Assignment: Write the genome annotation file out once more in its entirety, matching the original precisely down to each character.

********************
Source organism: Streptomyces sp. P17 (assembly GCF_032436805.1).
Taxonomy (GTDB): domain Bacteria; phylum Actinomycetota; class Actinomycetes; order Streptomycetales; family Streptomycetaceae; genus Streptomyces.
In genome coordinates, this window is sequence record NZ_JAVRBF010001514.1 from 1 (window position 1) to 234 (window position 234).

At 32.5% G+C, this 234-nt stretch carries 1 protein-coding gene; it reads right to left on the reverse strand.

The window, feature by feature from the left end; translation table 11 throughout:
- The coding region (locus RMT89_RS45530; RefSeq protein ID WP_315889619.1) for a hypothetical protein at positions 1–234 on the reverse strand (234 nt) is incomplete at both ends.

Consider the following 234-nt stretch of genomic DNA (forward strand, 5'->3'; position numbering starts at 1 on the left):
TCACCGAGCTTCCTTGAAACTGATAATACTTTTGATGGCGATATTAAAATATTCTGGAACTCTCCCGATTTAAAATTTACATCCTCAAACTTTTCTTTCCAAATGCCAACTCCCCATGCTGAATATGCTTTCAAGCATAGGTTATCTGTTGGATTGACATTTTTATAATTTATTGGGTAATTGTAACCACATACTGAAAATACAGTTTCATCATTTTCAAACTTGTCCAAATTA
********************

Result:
Source organism: Streptomyces sp. P17 (assembly GCF_032436805.1).
Taxonomy (GTDB): domain Bacteria; phylum Actinomycetota; class Actinomycetes; order Streptomycetales; family Streptomycetaceae; genus Streptomyces.
In genome coordinates, this window is sequence record NZ_JAVRBF010001514.1 from 1 (window position 1) to 234 (window position 234).

At 32.5% G+C, this 234-nt stretch carries 1 protein-coding gene; it reads right to left on the reverse strand.

The window, feature by feature from the left end; translation table 11 throughout:
- The coding region (locus RMT89_RS45530; RefSeq protein ID WP_315889619.1) for a hypothetical protein at positions 1–234 on the reverse strand (234 nt) is incomplete at both ends.

Consider the following 234-nt stretch of genomic DNA (forward strand, 5'->3'; position numbering starts at 1 on the left):
TCACCGAGCTTCCTTGAAACTGATAATACTTTTGATGGCGATATTAAAATATTCTGGAACTCTCCCGATTTAAAATTTACATCCTCAAACTTTTCTTTCCAAATGCCAACTCCCCATGCTGAATATGCTTTCAAGCATAGGTTATCTGTTGGATTGACATTTTTATAATTTATTGGGTAATTGTAACCACATACTGAAAATACAGTTTCATCATTTTCAAACTTGTCCAAATTA